First Lawsuit Filed In Cantaloupe Listeria Outbreak

The ongoing <"">Listeria outbreak that originated with Colorado-grown cantaloupes has resulted in at least one lawsuit and more are expected. Tammy and Charles Palmer allege the cantaloupe Charles (71) ate tested positive for the Listeria pathogen, said The New York Daily News, citing the lawsuit.

Palmer was one of 22 people who reportedly fell ill in the listeriosis outbreak that began about two weeks ago, said the U.S. Centers for Disease Control and Prevention (CDC), wrote the Daily News. Two people have also reportedly died.

Palmer, who is a retired Marine sergeant, said The Daily News, became ill two weeks ago and was rushed to the hospital paralyzed and unable to speak, according to ABC News. “I went over and started patting his face and I’m like ‘Chuck what’s wrong?’ And he couldn’t talk or anything so that’s when I called 9-11,” his wife, Tammy, said, wrote The Daily News.

According to Tammy, Charles ate the cantaloupe two weeks before he fell ill; Charles is still hospitalized and is on a strong antibiotic regimen, said The Daily News. “The doctors told me it was Listeria. The health department told me that it was the cantaloupe,” Tammie told 7News. “I think there should be some kind of precaution … that food is tested before it’s put out on shelves for people to purchase,” she said.

“We’re deeply saddened that there’s a possibility that our family’s cantaloupe could have gotten somebody sick,” Jensen Farms owner Eric Jensen told 7NEWS. “Our first priority is the public’s health and safety.” Jensen has since shut down operations at the farm, issued a recall, and destroyed its cantaloupe crop, said The Daily News.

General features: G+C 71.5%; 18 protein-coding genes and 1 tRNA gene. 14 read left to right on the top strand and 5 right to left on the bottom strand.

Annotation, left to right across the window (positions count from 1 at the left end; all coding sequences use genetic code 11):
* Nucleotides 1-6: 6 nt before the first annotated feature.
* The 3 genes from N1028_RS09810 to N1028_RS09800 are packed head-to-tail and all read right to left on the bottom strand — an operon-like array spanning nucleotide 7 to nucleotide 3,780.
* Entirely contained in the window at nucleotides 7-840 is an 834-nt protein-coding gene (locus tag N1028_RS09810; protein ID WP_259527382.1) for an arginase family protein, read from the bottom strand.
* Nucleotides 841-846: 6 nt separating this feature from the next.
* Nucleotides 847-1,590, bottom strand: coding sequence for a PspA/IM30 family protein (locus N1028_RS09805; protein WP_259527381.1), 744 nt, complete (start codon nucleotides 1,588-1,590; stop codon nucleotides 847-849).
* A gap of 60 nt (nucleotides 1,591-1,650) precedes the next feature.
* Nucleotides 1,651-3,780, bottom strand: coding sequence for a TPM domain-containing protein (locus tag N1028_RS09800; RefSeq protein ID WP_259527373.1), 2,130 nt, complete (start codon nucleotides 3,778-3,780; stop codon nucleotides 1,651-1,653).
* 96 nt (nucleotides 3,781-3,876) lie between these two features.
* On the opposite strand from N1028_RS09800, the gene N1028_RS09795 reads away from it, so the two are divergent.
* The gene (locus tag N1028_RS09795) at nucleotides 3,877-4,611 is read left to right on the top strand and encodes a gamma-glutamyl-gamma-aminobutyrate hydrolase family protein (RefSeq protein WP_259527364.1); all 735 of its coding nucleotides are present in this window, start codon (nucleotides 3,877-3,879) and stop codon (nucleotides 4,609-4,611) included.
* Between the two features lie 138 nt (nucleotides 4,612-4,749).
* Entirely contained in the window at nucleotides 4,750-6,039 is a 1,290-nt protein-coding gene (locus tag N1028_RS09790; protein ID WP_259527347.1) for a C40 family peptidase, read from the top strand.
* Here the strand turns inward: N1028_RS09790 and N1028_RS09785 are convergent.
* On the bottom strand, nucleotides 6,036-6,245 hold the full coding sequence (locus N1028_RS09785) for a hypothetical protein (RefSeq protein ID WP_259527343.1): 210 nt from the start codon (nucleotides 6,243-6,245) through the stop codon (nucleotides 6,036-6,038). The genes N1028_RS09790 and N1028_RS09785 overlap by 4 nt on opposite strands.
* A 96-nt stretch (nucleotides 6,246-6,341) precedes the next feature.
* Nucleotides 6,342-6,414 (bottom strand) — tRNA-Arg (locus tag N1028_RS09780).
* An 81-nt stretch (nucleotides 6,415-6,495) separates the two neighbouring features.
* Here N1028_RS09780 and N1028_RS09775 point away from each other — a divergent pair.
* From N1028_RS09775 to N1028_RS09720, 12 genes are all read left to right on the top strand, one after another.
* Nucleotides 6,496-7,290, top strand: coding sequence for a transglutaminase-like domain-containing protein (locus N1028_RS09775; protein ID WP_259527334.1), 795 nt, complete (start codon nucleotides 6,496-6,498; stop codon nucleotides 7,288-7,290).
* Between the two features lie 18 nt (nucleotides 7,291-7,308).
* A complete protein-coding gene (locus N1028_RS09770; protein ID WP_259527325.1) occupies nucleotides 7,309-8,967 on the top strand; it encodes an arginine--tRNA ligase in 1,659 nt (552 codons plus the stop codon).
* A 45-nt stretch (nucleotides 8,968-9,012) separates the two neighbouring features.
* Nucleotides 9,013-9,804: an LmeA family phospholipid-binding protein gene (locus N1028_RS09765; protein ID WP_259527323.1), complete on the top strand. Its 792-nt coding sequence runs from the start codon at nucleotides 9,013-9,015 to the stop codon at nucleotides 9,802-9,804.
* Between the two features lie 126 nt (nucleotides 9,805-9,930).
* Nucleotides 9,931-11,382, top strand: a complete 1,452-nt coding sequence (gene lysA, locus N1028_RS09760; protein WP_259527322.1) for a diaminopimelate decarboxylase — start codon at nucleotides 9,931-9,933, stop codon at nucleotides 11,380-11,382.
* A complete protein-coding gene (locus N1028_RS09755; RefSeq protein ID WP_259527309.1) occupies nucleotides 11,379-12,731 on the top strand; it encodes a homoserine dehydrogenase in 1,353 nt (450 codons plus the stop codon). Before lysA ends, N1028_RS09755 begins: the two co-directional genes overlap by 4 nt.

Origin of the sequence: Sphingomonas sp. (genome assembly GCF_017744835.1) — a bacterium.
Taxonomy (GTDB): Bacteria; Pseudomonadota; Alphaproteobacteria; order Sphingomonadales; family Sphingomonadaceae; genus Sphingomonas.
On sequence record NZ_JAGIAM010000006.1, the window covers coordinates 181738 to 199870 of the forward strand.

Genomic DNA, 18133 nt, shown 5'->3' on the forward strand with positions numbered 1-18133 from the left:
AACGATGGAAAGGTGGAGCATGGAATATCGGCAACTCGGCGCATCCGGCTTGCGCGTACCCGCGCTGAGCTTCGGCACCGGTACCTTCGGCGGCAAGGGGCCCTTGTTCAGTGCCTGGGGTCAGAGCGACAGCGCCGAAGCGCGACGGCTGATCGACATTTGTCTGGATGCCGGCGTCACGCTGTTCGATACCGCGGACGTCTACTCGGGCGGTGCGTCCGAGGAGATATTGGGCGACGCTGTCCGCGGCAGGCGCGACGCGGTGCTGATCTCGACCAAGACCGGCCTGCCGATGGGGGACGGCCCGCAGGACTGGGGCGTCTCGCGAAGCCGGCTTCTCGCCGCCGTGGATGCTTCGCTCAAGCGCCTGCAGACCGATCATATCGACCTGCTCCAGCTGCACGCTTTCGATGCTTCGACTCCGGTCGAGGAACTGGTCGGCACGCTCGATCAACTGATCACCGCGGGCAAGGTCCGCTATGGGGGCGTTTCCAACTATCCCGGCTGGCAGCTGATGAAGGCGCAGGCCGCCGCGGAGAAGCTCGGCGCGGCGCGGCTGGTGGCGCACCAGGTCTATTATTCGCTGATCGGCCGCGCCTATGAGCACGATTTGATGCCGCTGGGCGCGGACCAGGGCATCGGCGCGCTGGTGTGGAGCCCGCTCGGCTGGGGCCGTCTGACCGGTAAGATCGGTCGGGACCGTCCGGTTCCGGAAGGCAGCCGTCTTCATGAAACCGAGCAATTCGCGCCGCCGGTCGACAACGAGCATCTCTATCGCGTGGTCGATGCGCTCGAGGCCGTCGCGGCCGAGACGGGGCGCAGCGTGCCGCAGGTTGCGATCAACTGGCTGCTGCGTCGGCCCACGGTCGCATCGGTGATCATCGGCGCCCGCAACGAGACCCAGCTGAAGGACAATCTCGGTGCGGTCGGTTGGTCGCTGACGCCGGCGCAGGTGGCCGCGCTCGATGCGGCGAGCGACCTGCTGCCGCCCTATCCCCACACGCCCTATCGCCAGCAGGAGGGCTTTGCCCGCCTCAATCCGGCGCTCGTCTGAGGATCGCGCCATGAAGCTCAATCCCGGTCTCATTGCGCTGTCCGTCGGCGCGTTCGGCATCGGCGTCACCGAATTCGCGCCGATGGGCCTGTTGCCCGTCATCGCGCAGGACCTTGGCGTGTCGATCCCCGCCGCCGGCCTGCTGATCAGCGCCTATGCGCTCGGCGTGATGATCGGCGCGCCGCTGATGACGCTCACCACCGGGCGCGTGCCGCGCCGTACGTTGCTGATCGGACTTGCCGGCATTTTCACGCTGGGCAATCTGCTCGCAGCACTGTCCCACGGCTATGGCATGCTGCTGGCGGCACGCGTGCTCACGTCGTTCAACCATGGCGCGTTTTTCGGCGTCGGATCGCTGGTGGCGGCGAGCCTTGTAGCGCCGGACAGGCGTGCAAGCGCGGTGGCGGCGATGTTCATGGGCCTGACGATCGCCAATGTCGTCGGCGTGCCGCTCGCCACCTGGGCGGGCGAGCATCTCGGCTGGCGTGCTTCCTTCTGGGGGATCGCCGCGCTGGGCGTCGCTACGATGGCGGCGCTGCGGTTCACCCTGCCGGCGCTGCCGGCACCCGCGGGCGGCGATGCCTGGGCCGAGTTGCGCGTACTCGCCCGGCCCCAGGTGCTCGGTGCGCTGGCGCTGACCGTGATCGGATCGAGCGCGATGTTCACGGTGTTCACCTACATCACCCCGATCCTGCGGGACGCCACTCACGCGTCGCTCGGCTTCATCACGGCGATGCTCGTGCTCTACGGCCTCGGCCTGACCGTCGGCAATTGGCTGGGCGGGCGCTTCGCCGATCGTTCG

Listeriosis—Listeria monocytongenes poisoning—is a potentially fatal infection that can cause high fever, severe headache, neck stiffness, abdominal cramps and pain, diarrhea, and nausea. Listeriosis can also cause serious and sometimes fatal infections in those with weakened immune systems, infants, and the elderly; susceptible people, including the developing fetus, can also suffer serious central nervous system problems. Listeriosis can also prompt premature births, can lead to hearing loss or brain damage in newborns, and can prompt neurological effects and cardio respiratory failure in adults. Pregnant women are 20 times likelier to be infected with listeriosis, which can kill fetuses, causing miscarriages and stillbirths.

Amy Philpott, spokeswoman for Jensen Farms, confirmed that one of its Rocky Ford cantaloupes tested positive for Listeria; however, additional tests will determine if the strain matches the outbreak strain. The whole cantaloupes involved were grown at Jensen Farms; 300,000 cases were shipped between July 29th and September 10th 2011 to Illinois, Wyoming, Tennessee, Utah, Texas, Colorado, Minnesota, Kansas, New Mexico, North Carolina, Missouri, Nebraska, Oklahoma, Arizona, New Jersey, New York, Pennsylvania. Jensen Farms issued a recall yesterday.

Sicknesses have been reported in Colorado, Indiana, Nebraska, New Mexico, Oklahoma, Texas, and West Virginia, according to the CDC. The two deaths were reported in Colorado and New Mexico; state health departments warned that when testing is complete, more deaths could be confirmed, said FoxNews previously. New Mexico blames three deaths on the outbreak; however, epidemiologist Chad Smelser said one death has been confirmed, two more are pending CDC results, reported FoxNews.

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